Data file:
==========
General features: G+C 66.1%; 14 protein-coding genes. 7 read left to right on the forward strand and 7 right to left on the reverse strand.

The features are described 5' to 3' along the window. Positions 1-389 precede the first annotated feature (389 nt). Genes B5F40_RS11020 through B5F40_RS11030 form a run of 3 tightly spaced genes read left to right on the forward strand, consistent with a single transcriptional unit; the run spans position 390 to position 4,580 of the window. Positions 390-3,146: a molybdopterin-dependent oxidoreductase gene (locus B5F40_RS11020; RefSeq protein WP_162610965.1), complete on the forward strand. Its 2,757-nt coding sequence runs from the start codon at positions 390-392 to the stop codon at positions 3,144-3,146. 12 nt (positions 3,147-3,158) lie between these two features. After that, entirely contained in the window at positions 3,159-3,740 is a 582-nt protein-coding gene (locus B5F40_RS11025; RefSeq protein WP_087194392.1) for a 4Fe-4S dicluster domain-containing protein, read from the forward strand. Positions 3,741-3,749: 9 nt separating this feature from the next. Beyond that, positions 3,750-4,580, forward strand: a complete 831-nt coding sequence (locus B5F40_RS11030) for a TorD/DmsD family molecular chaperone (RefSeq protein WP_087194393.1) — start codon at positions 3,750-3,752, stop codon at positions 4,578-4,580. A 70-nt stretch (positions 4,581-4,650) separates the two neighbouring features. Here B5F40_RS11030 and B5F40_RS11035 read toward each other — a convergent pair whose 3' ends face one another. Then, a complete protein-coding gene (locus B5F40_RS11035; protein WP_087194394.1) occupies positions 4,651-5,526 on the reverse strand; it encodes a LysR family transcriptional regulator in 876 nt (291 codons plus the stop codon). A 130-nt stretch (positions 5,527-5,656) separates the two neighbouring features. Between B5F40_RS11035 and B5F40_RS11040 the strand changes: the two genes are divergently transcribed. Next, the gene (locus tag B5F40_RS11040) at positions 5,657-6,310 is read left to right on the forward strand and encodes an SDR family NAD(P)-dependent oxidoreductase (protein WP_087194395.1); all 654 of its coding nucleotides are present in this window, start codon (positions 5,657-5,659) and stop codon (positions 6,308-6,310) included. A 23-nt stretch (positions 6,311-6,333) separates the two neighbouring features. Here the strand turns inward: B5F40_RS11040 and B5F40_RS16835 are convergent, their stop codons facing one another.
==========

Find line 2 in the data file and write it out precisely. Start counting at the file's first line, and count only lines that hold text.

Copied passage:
The features are described 5' to 3' along the window. Positions 1-389 precede the first annotated feature (389 nt). Genes B5F40_RS11020 through B5F40_RS11030 form a run of 3 tightly spaced genes read left to right on the forward strand, consistent with a single transcriptional unit; the run spans position 390 to position 4,580 of the window. Positions 390-3,146: a molybdopterin-dependent oxidoreductase gene (locus B5F40_RS11020; RefSeq protein WP_162610965.1), complete on the forward strand. Its 2,757-nt coding sequence runs from the start codon at positions 390-392 to the stop codon at positions 3,144-3,146. 12 nt (positions 3,147-3,158) lie between these two features. After that, entirely contained in the window at positions 3,159-3,740 is a 582-nt protein-coding gene (locus B5F40_RS11025; RefSeq protein WP_087194392.1) for a 4Fe-4S dicluster domain-containing protein, read from the forward strand. Positions 3,741-3,749: 9 nt separating this feature from the next. Beyond that, positions 3,750-4,580, forward strand: a complete 831-nt coding sequence (locus B5F40_RS11030) for a TorD/DmsD family molecular chaperone (RefSeq protein WP_087194393.1) — start codon at positions 3,750-3,752, stop codon at positions 4,578-4,580. A 70-nt stretch (positions 4,581-4,650) separates the two neighbouring features. Here B5F40_RS11030 and B5F40_RS11035 read toward each other — a convergent pair whose 3' ends face one another. Then, a complete protein-coding gene (locus B5F40_RS11035; protein WP_087194394.1) occupies positions 4,651-5,526 on the reverse strand; it encodes a LysR family transcriptional regulator in 876 nt (291 codons plus the stop codon). A 130-nt stretch (positions 5,527-5,656) separates the two neighbouring features. Between B5F40_RS11035 and B5F40_RS11040 the strand changes: the two genes are divergently transcribed. Next, the gene (locus tag B5F40_RS11040) at positions 5,657-6,310 is read left to right on the forward strand and encodes an SDR family NAD(P)-dependent oxidoreductase (protein WP_087194395.1); all 654 of its coding nucleotides are present in this window, start codon (positions 5,657-5,659) and stop codon (positions 6,308-6,310) included. A 23-nt stretch (positions 6,311-6,333) separates the two neighbouring features. Here the strand turns inward: B5F40_RS11040 and B5F40_RS16835 are convergent, their stop codons facing one another.